Feds promise $2.5 billion to N.L. over 38 years with reviewed Atlantic Accord
New Indigenous Services Minister Seamus O'Regan addresses the media following a swearing in ceremony at Rideau Hall in Ottawa on Monday, Jan. 14, 2019. (THE CANADIAN PRESS/Adrian Wyld)
Holly McKenzie-Sutter, The Canadian Press
Published Monday, April 1, 2019 8:49PM EDT
ST. JOHN'S, N.L. -- Newfoundland and Labrador will receive $2.5 billion from Ottawa over 38 years from the newly reviewed Atlantic Accord, a crucial federal-provincial agreement on offshore resource revenues.
Premier Dwight Ball and federal cabinet minister Seamus O'Regan were in St. John's on Monday to announce the deal that will direct funds from Ottawa's share in the Hibernia offshore oil field to the province.
About 60 per cent of the money will come in the first decade.
The review was to assess the extent to which Newfoundland and Labrador has reaped majority benefit from its offshore resources -- a lucrative industry for the cash-strapped province.
The announcement comes days after Ball said he will call a provincial election before summer. The second-term hopeful presented the deal on Monday as an historic achievement, announced on the 70th anniversary of Newfoundland and Labrador's confederation with Canada.
"I would also give anything to see the look on the faces of those who championed confederation in the 1940s. If they could only see ... the significant benefits that would be coming our way to our province 70 years later," Ball said.
"The agreement we have achieved makes me just as proud to be a Canadian as I am proud to be a Newfoundlander and Labradorian."
The province has received about $23 billion in royalty revenues since the first version of the Atlantic Accord was signed in 1985.
Ball has called the Atlantic Accord a top priority for his government, saying it was a focus of discussions with Ottawa this winter as the 2005 agreement had to be reviewed by April 2019.
Also wrapped into the deal is a formal agreement for the two governments to discuss financially restructuring the vastly over-budget Muskrat Falls hydroelectric project in order to minimize its impact on ratepayers' power bills.
Federal Finance Minister Bill Morneau will meet Ball in St. John's on Friday to discuss Muskrat Falls, but Ball and O'Regan offered few details on the federal government's possible role in mitigating the impact of the expensive Labrador dam.
O'Regan echoed Ball's comments that the deal speaks to the strength of a confederation that works together, but he also cautioned that the "guaranteed stream of revenue" will not solve all the province's financial woes.
"This agreement is a solid step in the right direction but I'll be frank, the Hibernia dividend on its own does not solve the economic realities facing our province. It's not a cure-all," O'Regan said.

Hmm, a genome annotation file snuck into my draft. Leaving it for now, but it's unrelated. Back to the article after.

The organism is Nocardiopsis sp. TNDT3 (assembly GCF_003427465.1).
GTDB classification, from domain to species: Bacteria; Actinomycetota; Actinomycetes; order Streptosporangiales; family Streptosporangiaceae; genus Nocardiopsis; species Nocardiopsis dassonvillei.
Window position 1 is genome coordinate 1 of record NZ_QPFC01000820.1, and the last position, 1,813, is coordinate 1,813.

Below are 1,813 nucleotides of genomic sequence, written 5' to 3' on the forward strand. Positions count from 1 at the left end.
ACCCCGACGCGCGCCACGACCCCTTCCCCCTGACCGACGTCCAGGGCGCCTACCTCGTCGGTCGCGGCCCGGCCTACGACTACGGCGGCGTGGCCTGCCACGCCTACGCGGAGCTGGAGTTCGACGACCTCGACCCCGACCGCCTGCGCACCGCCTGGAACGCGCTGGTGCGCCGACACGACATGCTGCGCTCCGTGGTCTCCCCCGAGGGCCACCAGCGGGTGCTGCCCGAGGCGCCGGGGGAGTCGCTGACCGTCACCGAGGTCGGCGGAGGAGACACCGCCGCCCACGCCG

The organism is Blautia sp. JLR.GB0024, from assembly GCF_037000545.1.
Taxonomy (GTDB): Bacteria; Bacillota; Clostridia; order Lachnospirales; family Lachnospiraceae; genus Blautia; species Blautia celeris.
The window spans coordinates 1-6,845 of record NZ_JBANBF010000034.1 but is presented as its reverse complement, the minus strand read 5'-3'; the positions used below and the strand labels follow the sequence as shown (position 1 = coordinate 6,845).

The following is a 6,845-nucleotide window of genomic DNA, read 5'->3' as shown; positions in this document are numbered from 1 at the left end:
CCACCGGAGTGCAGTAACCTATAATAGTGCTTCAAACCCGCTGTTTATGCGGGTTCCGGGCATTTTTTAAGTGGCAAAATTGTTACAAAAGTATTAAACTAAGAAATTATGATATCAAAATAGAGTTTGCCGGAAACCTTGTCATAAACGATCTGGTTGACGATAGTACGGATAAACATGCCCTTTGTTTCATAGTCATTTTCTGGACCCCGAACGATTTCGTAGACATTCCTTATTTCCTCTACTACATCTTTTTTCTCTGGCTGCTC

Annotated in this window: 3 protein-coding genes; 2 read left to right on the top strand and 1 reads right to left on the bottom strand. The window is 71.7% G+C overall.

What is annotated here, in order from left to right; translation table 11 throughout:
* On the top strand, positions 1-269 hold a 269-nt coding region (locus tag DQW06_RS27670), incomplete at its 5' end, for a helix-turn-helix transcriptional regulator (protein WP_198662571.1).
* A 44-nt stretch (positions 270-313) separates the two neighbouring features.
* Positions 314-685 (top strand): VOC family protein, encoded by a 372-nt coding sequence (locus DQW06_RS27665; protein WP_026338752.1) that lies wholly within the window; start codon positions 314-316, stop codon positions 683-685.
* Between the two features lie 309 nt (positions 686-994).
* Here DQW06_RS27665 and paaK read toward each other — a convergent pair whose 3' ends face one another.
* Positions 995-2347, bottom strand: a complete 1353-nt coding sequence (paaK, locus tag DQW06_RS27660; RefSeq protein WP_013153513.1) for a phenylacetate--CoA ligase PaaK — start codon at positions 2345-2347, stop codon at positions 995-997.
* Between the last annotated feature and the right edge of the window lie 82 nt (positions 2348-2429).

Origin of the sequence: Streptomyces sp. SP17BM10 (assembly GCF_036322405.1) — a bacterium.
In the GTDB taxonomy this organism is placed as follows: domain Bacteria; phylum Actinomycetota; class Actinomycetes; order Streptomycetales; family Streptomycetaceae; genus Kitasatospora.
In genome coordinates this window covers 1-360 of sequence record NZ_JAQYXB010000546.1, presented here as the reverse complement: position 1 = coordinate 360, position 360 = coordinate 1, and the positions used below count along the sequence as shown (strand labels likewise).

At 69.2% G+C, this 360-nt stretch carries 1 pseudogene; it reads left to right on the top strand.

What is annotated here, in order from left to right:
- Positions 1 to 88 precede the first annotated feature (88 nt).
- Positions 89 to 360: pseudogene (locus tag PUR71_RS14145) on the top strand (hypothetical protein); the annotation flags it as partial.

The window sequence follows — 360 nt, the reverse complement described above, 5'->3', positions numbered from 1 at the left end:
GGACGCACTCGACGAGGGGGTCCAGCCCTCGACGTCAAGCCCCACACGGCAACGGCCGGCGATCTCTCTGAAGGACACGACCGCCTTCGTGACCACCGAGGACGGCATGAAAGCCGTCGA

The revised accord also includes an agreement to "strengthen joint management" of offshore resources and marine conservation, and to conclude discussions on worker safety and regulatory efficiency within two years.
It also establishes a mechanism of arbitration for disputes between the two governments related to the agreement.
Ball announced last year that he plans to double the province's offshore oil production by 2030.
In the provincial legislature on Monday, Ball presented the revised Atlantic Accord as a better deal for the province than the federal loan guarantee negotiated by the former Tory government, which gave the Muskrat Falls project a green light.
The now-infamous Labrador dam is currently the subject of a provincial inquiry into its multi-billion dollar cost overruns.
Ball was grilled in question period on the secretive nature of the negotiations, with Progressive Conservative Leader Ches Crosbie asking whether Ball would disclose the analyses behind the final revisions.
Ball asserted "the agreement will speak for itself."
Stephen Tomblin, a retired professor of political science at Memorial University of Newfoundland, said Ball's framing of the announcement smacks of rhetoric of premiers past, like former Tory leader Danny Williams -- suggesting little has changed since the Muskrat Falls project, with discussions happening behind closed doors with no public input.
"This kind of, 'Trust me, we got a good deal, we did the very best we could for the province,' that may be the case. But obviously there's a very clear interest, and a political interest and there hasn't been an opportunity for anybody to raise other questions," Tomblin said.
"The premier has not gone out of his way in order to go beyond or learn from the problems of the Muskrat Falls project to open this up."